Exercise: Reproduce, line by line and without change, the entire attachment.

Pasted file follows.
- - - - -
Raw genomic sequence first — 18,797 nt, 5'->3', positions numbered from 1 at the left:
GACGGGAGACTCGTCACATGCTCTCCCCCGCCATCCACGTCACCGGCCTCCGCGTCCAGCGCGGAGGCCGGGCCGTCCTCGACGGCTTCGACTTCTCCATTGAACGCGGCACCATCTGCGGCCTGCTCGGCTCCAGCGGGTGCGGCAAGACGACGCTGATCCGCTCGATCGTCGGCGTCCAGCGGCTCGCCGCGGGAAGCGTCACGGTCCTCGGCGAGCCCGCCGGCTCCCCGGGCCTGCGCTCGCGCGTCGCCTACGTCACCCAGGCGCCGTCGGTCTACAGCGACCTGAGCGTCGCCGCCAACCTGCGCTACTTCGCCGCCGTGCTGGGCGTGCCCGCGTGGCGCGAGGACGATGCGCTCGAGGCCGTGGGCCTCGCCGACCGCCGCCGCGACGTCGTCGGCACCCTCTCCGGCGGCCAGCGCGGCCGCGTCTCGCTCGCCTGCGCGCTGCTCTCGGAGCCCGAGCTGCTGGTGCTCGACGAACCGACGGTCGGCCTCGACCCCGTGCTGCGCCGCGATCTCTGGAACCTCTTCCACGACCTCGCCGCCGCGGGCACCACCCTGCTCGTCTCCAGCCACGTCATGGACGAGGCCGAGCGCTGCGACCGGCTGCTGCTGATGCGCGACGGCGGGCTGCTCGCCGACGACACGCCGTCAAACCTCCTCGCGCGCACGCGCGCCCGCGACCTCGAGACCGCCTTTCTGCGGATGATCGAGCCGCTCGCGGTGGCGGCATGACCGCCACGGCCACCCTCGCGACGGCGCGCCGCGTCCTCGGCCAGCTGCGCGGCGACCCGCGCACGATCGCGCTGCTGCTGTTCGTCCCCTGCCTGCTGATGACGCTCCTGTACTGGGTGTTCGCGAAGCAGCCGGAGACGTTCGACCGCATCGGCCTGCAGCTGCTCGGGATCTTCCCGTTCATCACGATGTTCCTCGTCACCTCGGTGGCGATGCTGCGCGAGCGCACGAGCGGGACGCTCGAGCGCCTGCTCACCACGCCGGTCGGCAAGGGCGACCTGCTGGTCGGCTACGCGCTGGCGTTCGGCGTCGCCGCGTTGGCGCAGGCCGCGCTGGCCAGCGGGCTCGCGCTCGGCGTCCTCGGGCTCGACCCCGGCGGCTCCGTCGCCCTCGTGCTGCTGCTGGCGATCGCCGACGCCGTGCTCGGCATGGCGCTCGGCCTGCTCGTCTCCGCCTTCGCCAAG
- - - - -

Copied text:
Raw genomic sequence first — 18,797 nt, 5'->3', positions numbered from 1 at the left:
GACGGGAGACTCGTCACATGCTCTCCCCCGCCATCCACGTCACCGGCCTCCGCGTCCAGCGCGGAGGCCGGGCCGTCCTCGACGGCTTCGACTTCTCCATTGAACGCGGCACCATCTGCGGCCTGCTCGGCTCCAGCGGGTGCGGCAAGACGACGCTGATCCGCTCGATCGTCGGCGTCCAGCGGCTCGCCGCGGGAAGCGTCACGGTCCTCGGCGAGCCCGCCGGCTCCCCGGGCCTGCGCTCGCGCGTCGCCTACGTCACCCAGGCGCCGTCGGTCTACAGCGACCTGAGCGTCGCCGCCAACCTGCGCTACTTCGCCGCCGTGCTGGGCGTGCCCGCGTGGCGCGAGGACGATGCGCTCGAGGCCGTGGGCCTCGCCGACCGCCGCCGCGACGTCGTCGGCACCCTCTCCGGCGGCCAGCGCGGCCGCGTCTCGCTCGCCTGCGCGCTGCTCTCGGAGCCCGAGCTGCTGGTGCTCGACGAACCGACGGTCGGCCTCGACCCCGTGCTGCGCCGCGATCTCTGGAACCTCTTCCACGACCTCGCCGCCGCGGGCACCACCCTGCTCGTCTCCAGCCACGTCATGGACGAGGCCGAGCGCTGCGACCGGCTGCTGCTGATGCGCGACGGCGGGCTGCTCGCCGACGACACGCCGTCAAACCTCCTCGCGCGCACGCGCGCCCGCGACCTCGAGACCGCCTTTCTGCGGATGATCGAGCCGCTCGCGGTGGCGGCATGACCGCCACGGCCACCCTCGCGACGGCGCGCCGCGTCCTCGGCCAGCTGCGCGGCGACCCGCGCACGATCGCGCTGCTGCTGTTCGTCCCCTGCCTGCTGATGACGCTCCTGTACTGGGTGTTCGCGAAGCAGCCGGAGACGTTCGACCGCATCGGCCTGCAGCTGCTCGGGATCTTCCCGTTCATCACGATGTTCCTCGTCACCTCGGTGGCGATGCTGCGCGAGCGCACGAGCGGGACGCTCGAGCGCCTGCTCACCACGCCGGTCGGCAAGGGCGACCTGCTGGTCGGCTACGCGCTGGCGTTCGGCGTCGCCGCGTTGGCGCAGGCCGCGCTGGCCAGCGGGCTCGCGCTCGGCGTCCTCGGGCTCGACCCCGGCGGCTCCGTCGCCCTCGTGCTGCTGCTGGCGATCGCCGACGCCGTGCTCGGCATGGCGCTCGGCCTGCTCGTCTCCGCCTTCGCCAAG